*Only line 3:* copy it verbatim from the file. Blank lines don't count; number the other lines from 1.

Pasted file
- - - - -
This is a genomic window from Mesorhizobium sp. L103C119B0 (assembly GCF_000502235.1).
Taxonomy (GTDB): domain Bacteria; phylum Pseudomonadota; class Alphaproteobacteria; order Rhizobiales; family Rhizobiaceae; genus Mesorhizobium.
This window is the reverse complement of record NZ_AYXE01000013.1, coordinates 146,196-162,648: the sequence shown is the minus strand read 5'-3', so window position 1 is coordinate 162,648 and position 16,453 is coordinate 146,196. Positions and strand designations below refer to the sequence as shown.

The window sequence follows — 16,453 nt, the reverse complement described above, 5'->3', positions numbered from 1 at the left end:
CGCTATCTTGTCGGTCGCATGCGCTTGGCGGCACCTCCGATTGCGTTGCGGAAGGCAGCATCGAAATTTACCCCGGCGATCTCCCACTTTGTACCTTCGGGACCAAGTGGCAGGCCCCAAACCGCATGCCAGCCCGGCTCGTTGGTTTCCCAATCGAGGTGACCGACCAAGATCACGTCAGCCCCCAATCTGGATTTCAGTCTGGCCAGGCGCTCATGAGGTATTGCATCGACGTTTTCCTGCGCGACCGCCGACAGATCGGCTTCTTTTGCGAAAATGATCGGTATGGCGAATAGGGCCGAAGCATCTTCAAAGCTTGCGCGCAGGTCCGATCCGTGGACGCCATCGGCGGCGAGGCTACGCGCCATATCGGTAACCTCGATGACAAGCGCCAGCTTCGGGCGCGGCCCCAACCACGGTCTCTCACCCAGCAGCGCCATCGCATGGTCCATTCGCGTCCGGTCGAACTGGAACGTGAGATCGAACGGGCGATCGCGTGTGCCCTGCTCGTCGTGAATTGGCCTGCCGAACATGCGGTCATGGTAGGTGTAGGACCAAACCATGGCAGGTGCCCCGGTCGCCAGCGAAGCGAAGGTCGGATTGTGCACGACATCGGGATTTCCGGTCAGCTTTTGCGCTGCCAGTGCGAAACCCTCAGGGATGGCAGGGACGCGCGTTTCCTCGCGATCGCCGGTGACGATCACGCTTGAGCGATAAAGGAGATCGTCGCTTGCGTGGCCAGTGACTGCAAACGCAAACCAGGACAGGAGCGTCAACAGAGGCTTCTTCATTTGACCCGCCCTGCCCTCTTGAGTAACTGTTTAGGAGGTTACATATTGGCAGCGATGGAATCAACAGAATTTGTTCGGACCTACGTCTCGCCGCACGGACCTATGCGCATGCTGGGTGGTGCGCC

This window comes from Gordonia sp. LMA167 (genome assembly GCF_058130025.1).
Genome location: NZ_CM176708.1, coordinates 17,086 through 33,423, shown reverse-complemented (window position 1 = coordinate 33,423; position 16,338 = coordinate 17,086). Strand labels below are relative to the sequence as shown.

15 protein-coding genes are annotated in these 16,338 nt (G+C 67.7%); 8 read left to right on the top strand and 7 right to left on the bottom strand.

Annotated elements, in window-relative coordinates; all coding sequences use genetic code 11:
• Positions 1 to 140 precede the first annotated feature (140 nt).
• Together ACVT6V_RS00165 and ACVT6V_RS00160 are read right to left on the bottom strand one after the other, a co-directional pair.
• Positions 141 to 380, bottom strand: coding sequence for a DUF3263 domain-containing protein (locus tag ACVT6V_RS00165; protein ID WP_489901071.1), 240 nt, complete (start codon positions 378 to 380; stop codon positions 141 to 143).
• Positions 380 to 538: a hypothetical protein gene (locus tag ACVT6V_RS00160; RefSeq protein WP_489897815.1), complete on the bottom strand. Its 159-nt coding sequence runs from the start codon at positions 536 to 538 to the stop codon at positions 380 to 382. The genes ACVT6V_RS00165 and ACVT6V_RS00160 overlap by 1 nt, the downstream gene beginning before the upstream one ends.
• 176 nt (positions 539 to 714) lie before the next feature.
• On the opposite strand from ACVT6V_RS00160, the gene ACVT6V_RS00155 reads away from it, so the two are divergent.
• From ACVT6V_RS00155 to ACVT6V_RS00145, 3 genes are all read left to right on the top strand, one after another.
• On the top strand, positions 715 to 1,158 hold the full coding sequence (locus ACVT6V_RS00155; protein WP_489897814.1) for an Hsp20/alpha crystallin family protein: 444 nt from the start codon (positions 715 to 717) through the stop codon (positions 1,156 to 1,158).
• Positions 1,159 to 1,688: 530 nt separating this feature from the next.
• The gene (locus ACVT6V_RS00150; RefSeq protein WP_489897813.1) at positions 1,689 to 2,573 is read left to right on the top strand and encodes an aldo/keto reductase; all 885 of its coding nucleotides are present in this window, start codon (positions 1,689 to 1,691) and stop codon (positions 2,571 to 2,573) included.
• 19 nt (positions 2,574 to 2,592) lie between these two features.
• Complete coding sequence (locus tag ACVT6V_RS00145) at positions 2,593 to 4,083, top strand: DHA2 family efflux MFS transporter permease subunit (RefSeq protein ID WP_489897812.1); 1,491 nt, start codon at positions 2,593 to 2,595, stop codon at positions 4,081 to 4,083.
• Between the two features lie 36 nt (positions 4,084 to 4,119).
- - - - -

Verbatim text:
This window is the reverse complement of record NZ_AYXE01000013.1, coordinates 146,196-162,648: the sequence shown is the minus strand read 5'-3', so window position 1 is coordinate 162,648 and position 16,453 is coordinate 146,196. Positions and strand designations below refer to the sequence as shown.